One of the biggest things I’ve personally learned as an ASD mum is to try not to compare my boy to his peers, as it’s in almost all scenarios very unhelpful. I’m also learning that many of the associated difficulties that come with coming to terms with an autism diagnosis are, for want of a better phrase, my emotional baggage.

For example, the fact that Blue-eyed boy sometimes doesn’t get invited to birthday parties might leave me in tears but he isn’t REMOTELY bothered. After all when strange venues and unfamiliar social gatherings heighten your sensory anxiety of course you’d much rather be at home reclining in your favourite bean bag while watching Peppa Pig!

With all this in mind I’d wanted to try and write something that explains how my son views the world in his own unique and remarkable way. Something that might go some way to capturing what life must be like for an autistic child.

I’m sure the following ramblings will fall very short but here goes…

I’m the boy with the blue eyes.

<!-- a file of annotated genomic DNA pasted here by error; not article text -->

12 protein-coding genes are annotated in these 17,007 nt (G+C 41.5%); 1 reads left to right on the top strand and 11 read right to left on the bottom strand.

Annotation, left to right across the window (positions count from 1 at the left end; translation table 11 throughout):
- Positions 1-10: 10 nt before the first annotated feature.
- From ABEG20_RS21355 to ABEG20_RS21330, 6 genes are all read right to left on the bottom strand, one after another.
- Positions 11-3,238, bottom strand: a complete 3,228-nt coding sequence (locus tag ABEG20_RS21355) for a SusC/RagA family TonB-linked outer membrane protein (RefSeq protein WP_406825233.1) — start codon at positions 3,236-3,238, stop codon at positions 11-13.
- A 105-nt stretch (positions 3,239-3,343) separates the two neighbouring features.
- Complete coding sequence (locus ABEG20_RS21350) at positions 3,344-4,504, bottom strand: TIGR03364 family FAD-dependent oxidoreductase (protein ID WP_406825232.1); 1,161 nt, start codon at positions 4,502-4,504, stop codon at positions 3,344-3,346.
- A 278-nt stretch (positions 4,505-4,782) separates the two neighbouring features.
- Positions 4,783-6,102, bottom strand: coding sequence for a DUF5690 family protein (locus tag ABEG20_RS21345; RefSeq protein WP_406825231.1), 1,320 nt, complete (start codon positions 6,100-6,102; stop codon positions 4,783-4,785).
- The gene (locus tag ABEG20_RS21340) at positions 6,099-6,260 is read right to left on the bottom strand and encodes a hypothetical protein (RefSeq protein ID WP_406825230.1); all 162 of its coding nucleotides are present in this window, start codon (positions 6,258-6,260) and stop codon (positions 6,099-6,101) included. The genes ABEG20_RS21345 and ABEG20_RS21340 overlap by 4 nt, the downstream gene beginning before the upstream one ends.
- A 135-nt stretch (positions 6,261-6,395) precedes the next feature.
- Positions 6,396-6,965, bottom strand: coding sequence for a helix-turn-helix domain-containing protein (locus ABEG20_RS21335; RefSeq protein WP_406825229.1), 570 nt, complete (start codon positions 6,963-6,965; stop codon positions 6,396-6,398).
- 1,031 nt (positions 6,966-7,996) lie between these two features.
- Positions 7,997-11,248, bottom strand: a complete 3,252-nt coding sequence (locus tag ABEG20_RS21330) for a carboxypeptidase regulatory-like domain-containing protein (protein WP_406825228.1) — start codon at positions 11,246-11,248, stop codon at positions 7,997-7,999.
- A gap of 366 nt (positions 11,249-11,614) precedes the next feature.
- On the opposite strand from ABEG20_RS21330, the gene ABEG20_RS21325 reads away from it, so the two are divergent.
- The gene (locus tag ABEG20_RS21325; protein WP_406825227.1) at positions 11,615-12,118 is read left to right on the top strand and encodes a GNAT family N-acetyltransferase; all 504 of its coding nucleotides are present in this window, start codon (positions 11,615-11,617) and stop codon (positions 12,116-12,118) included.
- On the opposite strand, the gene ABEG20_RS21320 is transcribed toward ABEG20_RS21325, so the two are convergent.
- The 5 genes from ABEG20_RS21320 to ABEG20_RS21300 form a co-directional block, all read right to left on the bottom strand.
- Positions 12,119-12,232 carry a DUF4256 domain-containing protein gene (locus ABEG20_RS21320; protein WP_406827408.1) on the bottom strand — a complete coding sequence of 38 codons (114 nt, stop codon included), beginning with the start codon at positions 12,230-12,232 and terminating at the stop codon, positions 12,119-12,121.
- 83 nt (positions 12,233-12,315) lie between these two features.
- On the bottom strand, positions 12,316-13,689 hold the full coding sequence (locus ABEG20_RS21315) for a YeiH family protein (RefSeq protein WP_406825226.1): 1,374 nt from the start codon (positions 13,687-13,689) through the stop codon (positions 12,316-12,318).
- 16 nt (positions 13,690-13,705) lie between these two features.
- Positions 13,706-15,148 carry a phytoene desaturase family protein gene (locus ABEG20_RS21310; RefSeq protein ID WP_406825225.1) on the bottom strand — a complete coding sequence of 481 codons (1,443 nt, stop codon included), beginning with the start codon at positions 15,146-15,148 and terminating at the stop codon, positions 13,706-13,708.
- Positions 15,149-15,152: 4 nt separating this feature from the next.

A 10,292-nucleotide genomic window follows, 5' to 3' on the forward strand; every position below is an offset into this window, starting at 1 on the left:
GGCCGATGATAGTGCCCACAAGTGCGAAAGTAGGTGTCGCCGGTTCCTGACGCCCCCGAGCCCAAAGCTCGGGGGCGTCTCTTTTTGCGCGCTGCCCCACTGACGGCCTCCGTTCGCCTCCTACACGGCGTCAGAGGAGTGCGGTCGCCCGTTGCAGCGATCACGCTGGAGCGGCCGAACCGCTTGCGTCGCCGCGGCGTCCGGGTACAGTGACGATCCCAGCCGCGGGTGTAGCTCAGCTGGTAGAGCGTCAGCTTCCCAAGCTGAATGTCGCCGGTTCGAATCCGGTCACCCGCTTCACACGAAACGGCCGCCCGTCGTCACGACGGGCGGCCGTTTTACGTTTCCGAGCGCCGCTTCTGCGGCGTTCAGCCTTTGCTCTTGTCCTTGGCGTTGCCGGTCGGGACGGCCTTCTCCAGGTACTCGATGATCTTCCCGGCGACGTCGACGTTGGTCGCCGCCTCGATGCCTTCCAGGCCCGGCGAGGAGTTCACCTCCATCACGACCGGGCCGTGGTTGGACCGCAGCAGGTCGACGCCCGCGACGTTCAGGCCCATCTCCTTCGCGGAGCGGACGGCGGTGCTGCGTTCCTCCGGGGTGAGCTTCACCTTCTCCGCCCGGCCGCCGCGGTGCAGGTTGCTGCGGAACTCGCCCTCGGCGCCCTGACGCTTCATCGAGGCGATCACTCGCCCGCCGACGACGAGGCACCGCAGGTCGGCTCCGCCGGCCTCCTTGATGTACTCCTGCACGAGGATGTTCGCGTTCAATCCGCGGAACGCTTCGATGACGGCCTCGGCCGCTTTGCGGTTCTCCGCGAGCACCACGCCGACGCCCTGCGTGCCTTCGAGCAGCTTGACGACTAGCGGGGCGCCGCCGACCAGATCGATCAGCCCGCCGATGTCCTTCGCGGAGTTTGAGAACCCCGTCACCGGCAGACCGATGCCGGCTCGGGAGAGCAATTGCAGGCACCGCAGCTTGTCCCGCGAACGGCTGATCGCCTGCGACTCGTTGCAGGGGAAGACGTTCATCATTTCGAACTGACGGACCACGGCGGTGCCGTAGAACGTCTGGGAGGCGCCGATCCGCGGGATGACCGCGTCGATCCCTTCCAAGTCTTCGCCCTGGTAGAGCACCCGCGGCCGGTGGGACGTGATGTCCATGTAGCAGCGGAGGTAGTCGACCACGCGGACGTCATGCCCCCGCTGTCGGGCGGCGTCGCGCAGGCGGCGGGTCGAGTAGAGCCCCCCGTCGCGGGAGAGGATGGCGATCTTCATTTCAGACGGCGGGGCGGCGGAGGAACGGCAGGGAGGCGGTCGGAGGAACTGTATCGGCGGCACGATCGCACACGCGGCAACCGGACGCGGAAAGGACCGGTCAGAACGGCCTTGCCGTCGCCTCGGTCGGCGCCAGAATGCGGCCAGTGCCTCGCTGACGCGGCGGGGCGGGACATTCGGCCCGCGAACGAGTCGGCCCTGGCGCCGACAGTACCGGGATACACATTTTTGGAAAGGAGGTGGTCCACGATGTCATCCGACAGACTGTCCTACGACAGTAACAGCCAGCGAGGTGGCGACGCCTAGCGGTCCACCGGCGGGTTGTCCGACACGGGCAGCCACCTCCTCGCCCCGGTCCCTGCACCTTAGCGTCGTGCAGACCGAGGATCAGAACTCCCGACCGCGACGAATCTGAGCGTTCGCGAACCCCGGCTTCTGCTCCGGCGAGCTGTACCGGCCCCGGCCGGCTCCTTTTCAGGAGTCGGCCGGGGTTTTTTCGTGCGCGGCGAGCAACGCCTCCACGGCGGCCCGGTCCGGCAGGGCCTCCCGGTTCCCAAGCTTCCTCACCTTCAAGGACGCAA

When you meet me for the first time you’ll probably think I’m just like you, that there’s nothing different or special about me – but wait, look a little closer.

Perhaps you’ll think it’s rude that sometimes I look straight through you or cannot meet your gaze – I don’t mean to, it’s just that for an autistic child making eye contact can be emotionally excruciating.

When you get dropped off at nursery or school do you sometimes feel a bit nervous? Well times that by 10 and that’s how I feel every single day of my life. Just walking into a room for me can be like entering the most scary job interview ever, and occasionally I break down because it’s all so overwhelming.

Think I’m lazy because I make Mummy carry me on the school run, despite the fact I’m a big three years old now? It’s only because the sights, sounds and smells of the people, noise and traffic can be like a horrific disco light show going off in my head leaving me dazed, terrified and bewildered. You try coping with all that before breakfast!

Wonder why I only play alongside you rather than with you? Or why I might lash out if you take a toy away from me? My ASD and all its associated sensory difficulties make it hard for me to socialise and make friends and I need order and routine to cope with the world. I really hope that one day I’m surrounded by a group of good friends who understand me.  There’ll need to have patience and perseverance of course but I promise you I’m worth the extra effort!